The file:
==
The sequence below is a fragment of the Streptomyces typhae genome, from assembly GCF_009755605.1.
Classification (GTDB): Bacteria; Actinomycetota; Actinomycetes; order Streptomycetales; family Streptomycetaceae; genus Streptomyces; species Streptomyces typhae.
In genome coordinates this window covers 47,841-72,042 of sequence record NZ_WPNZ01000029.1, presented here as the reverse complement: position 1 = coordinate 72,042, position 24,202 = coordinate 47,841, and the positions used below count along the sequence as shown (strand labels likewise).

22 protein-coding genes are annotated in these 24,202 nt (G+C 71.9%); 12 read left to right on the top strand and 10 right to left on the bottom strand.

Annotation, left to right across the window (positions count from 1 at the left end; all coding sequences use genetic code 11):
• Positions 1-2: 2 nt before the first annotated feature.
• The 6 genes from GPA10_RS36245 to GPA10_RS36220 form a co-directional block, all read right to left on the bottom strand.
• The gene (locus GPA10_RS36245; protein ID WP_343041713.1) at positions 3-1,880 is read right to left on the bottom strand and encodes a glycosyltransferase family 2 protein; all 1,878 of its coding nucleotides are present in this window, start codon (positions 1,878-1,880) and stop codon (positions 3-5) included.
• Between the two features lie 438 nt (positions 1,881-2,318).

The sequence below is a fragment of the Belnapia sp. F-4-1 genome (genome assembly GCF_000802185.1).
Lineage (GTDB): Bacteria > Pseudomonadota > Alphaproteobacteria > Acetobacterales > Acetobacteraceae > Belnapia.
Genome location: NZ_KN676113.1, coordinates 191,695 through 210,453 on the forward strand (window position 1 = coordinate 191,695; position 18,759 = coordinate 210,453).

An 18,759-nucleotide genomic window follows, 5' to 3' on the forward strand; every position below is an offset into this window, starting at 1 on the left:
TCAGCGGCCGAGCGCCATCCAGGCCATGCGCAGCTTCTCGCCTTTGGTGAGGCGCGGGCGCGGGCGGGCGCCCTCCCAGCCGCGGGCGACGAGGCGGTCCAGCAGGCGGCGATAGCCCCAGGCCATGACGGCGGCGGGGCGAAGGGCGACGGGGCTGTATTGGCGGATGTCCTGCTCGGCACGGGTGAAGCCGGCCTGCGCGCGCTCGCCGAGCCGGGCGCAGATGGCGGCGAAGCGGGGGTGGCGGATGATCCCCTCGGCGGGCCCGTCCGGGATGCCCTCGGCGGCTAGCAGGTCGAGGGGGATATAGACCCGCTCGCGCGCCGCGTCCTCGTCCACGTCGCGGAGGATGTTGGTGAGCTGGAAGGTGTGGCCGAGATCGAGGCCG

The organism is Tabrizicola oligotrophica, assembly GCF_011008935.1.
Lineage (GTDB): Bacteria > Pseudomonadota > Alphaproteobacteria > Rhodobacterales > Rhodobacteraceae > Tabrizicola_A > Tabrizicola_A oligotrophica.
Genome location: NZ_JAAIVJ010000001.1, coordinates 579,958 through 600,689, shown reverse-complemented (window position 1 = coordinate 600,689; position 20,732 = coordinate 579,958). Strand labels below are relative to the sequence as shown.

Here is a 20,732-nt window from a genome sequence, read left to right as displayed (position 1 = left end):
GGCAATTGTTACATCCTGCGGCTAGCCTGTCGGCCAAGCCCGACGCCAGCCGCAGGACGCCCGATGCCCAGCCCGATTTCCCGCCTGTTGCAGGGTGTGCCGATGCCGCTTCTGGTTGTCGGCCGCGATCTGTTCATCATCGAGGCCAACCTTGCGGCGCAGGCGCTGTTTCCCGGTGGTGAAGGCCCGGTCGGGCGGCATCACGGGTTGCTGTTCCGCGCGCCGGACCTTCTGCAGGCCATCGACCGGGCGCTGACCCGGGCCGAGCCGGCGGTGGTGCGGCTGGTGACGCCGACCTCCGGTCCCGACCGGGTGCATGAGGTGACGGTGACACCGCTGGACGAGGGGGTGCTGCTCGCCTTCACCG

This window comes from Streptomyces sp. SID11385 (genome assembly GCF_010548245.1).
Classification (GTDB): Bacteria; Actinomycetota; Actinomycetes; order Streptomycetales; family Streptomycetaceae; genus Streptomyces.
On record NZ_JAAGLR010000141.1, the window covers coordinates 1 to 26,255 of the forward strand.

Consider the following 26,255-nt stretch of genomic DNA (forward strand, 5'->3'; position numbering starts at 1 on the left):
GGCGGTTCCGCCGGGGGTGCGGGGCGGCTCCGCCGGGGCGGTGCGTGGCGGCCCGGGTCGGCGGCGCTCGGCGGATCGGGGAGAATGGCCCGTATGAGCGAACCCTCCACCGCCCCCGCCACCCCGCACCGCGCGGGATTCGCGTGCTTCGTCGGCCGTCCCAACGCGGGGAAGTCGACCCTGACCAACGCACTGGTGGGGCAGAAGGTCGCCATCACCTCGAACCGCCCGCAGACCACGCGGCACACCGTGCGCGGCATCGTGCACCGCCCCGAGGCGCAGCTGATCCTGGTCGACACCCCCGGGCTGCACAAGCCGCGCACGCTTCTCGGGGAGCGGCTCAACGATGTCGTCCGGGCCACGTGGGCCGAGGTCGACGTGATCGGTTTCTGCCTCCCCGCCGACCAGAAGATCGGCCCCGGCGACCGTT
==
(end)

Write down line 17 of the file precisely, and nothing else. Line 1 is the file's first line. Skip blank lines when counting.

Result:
Genome location: NZ_JAAIVJ010000001.1, coordinates 579,958 through 600,689, shown reverse-complemented (window position 1 = coordinate 600,689; position 20,732 = coordinate 579,958). Strand labels below are relative to the sequence as shown.